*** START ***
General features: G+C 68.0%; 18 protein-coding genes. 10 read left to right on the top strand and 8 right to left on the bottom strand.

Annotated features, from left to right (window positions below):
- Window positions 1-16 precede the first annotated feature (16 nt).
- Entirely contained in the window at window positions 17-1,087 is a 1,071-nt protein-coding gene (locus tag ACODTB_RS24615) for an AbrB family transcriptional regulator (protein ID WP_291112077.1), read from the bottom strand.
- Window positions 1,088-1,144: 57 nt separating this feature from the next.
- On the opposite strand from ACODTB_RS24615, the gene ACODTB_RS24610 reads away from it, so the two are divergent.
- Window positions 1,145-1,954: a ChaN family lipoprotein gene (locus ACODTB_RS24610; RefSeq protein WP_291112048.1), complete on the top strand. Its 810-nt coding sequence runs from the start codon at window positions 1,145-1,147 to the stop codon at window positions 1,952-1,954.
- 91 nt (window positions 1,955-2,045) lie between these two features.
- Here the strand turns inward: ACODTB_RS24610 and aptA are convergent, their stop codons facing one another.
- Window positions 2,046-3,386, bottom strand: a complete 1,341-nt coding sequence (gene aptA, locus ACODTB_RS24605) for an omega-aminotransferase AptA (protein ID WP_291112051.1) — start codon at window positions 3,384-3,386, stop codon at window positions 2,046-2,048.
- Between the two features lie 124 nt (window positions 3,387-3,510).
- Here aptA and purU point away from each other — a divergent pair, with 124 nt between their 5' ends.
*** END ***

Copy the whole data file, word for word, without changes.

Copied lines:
General features: G+C 68.0%; 18 protein-coding genes. 10 read left to right on the top strand and 8 right to left on the bottom strand.

Annotated features, from left to right (window positions below):
- Window positions 1-16 precede the first annotated feature (16 nt).
- Entirely contained in the window at window positions 17-1,087 is a 1,071-nt protein-coding gene (locus tag ACODTB_RS24615) for an AbrB family transcriptional regulator (protein ID WP_291112077.1), read from the bottom strand.
- Window positions 1,088-1,144: 57 nt separating this feature from the next.
- On the opposite strand from ACODTB_RS24615, the gene ACODTB_RS24610 reads away from it, so the two are divergent.
- Window positions 1,145-1,954: a ChaN family lipoprotein gene (locus ACODTB_RS24610; RefSeq protein WP_291112048.1), complete on the top strand. Its 810-nt coding sequence runs from the start codon at window positions 1,145-1,147 to the stop codon at window positions 1,952-1,954.
- 91 nt (window positions 1,955-2,045) lie between these two features.
- Here the strand turns inward: ACODTB_RS24610 and aptA are convergent, their stop codons facing one another.
- Window positions 2,046-3,386, bottom strand: a complete 1,341-nt coding sequence (gene aptA, locus ACODTB_RS24605) for an omega-aminotransferase AptA (protein ID WP_291112051.1) — start codon at window positions 3,384-3,386, stop codon at window positions 2,046-2,048.
- Between the two features lie 124 nt (window positions 3,387-3,510).
- Here aptA and purU point away from each other — a divergent pair, with 124 nt between their 5' ends.